This short article appeared in the Telegraph a few days ago ...
It shows what a litigious nation we have become that Gillian Chapman has made headlines by not suing. The 73-year-old widow says she does not want compensation from the NHS over the death of her husband, a GP who contracted cancer after working in a hospital that was built using asbestos.
Financially, it would almost certainly be worth her while: the family of a surgeon who died after working at the same hospital was awarded £1.15 million. But Mrs Chapman takes a longer view. She was “brought up in an old-fashioned way”, she says: “I don’t approve of those people who go around chasing ambulances trying to find someone to sue. I think the country is in a bad enough state without people knocking it even more.”
When the cult of compensation first spread to Britain from the US, its defenders argued that – far from being selfish or greedy – it was in fact a form of public service. The only effective way to hold institutions to account was to hit them, mercilessly, in the pocket.
Strange, then, that in the last financial year alone, the NHS paid out more than £800 million in compensation – with no obvious improvement in services. Indeed, those of us who occasionally pick our way through the crumbling, bloodstained corridors of London’s hospitals – “It’s like The English Patient in here!” an American friend marvelled recently – might suppose that the money could have been better spent on basic infrastructure.
It's a pity, really, that we don't have an un-Wanker of the Week award, because we could have awarded it to Mrs.Chapman. The woman's a true heroine.
Personally I blame the courts. People have always been greedy, and it isn't surprising that if there are damages to be had, there'll be litigants keen to have them. Much the same applies to the greedy lawyers who encourage them. Greed is a basic human instinct, sadly, and we're all prone to it.
But why judges should permit the justice system to be misused in this way is inexplicable. They have nothing to gain from huge compensation awards, and you can't kid me that they couldn't find a legal way of putting a stop to this ridiculous abuse.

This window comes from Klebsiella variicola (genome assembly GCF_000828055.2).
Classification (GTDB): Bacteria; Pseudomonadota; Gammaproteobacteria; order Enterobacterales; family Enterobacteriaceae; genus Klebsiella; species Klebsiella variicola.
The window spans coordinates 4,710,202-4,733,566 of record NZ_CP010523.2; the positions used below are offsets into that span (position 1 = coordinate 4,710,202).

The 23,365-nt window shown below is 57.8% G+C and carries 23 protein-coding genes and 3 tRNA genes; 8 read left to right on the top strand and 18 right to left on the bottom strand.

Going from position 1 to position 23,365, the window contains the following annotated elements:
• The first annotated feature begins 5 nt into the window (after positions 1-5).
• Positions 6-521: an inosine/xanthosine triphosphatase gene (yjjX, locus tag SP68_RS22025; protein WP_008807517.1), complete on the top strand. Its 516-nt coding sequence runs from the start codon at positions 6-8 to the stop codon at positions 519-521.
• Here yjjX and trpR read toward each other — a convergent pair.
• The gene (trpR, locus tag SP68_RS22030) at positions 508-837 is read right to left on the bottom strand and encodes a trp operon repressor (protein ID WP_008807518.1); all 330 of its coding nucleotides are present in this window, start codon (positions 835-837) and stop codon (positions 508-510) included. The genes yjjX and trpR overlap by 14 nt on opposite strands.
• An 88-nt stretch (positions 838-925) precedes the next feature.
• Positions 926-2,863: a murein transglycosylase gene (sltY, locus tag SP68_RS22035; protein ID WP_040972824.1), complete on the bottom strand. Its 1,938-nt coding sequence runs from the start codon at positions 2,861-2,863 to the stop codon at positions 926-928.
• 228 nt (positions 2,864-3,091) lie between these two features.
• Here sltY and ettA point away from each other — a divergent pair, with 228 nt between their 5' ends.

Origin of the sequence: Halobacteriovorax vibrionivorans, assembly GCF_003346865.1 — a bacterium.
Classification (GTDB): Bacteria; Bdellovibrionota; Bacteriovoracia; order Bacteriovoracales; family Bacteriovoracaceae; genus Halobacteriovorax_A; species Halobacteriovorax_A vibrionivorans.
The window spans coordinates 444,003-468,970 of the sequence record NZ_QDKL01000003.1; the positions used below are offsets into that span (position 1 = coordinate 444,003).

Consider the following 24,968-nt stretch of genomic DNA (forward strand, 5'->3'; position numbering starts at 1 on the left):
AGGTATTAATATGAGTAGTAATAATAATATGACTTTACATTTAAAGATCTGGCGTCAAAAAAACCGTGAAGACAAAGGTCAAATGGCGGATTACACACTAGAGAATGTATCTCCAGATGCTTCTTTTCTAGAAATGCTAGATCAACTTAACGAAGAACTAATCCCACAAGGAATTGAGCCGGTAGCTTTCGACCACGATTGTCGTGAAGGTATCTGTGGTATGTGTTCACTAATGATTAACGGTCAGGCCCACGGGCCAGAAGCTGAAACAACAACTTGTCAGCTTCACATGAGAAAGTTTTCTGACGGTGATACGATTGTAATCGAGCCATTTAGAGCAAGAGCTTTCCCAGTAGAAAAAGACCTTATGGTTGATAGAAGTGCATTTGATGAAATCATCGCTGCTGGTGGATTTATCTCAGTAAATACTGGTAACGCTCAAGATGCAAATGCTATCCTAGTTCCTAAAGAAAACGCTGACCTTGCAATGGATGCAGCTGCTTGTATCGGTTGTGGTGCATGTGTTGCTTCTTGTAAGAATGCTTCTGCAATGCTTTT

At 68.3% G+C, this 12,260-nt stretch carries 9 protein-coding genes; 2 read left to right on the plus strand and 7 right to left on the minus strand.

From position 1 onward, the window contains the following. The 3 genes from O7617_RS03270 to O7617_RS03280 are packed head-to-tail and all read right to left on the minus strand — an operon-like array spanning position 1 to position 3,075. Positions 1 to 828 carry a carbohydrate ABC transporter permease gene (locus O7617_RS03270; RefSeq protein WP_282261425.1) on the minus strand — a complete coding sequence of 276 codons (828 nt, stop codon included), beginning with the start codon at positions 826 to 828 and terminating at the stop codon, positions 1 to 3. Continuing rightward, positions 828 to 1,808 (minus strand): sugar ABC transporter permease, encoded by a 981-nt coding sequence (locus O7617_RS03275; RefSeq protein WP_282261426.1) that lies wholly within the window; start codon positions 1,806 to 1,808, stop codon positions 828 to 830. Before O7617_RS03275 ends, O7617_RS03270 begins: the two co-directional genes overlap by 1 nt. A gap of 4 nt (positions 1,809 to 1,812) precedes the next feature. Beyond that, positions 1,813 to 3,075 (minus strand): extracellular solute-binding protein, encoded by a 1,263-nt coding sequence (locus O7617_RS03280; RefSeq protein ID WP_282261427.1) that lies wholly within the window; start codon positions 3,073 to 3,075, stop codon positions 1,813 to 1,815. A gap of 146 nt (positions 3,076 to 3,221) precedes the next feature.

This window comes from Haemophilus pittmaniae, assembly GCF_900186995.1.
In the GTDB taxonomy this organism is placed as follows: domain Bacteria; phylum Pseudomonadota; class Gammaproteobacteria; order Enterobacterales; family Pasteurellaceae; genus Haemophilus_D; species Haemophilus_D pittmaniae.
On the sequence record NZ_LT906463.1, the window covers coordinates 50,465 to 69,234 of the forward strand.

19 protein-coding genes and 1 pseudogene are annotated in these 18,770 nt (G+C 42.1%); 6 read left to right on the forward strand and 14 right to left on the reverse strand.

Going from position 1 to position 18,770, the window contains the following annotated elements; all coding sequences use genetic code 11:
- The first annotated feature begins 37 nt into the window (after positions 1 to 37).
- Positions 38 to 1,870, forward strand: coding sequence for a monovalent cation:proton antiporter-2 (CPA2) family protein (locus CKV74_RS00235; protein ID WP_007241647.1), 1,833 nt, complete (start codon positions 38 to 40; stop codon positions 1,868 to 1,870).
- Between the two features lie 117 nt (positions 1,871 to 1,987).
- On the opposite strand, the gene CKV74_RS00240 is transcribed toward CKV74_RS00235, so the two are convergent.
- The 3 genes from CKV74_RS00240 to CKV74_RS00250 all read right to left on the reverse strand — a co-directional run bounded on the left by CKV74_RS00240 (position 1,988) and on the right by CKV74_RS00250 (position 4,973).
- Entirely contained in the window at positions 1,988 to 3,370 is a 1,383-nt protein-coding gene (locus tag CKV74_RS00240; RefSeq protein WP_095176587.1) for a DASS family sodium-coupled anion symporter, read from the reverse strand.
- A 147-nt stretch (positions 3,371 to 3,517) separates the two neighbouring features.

And as a society we badly need to realise that accidents do happen, that people do make mistakes, and that we are all responsible for our own safety and well-being. If you trip over a paving stone that's your stupid fault for not looking where you're going. If you find a used condom or a dead mouse in your ready-meal, does that not suggest to you that you should do a little more in the kitchen than tearing the lid off and stuffing the contents down your gluttonous throat with your eyes glued to the television?
And if you smash your suspension by hitting a pot-hole in the road, should you not have been watching the road instead of ogling the blonde on the pavement, fiddling with your mobile phone, picking your nose or (worst of all) staring fixedly at your f*******ng speedometer?
Back in the fifties we really did think that asbestos was as safe as houses (and safe in houses). We were mistaken. So what? Which of us never made a mistake? In the 19th Century we were convinced that opium and its derivatives like laudanum were good for you, and had no moral qualms about fighting the Opium Wars to ensure that China would buy what we believed to be some sort of wonder-drug. In the 18th Century doctors routinely prescribed mercury for a variety of complaints. They were wrong. Perhaps we should sue the 18th and 19th Centuries for damages? Better still, let's line Tony Bliar and McGordon McBroon up and make them apologise to ... well, everyone, probably.
Not everything has to be someone's fault. Shit happens. Life is not perfect. Live with it.
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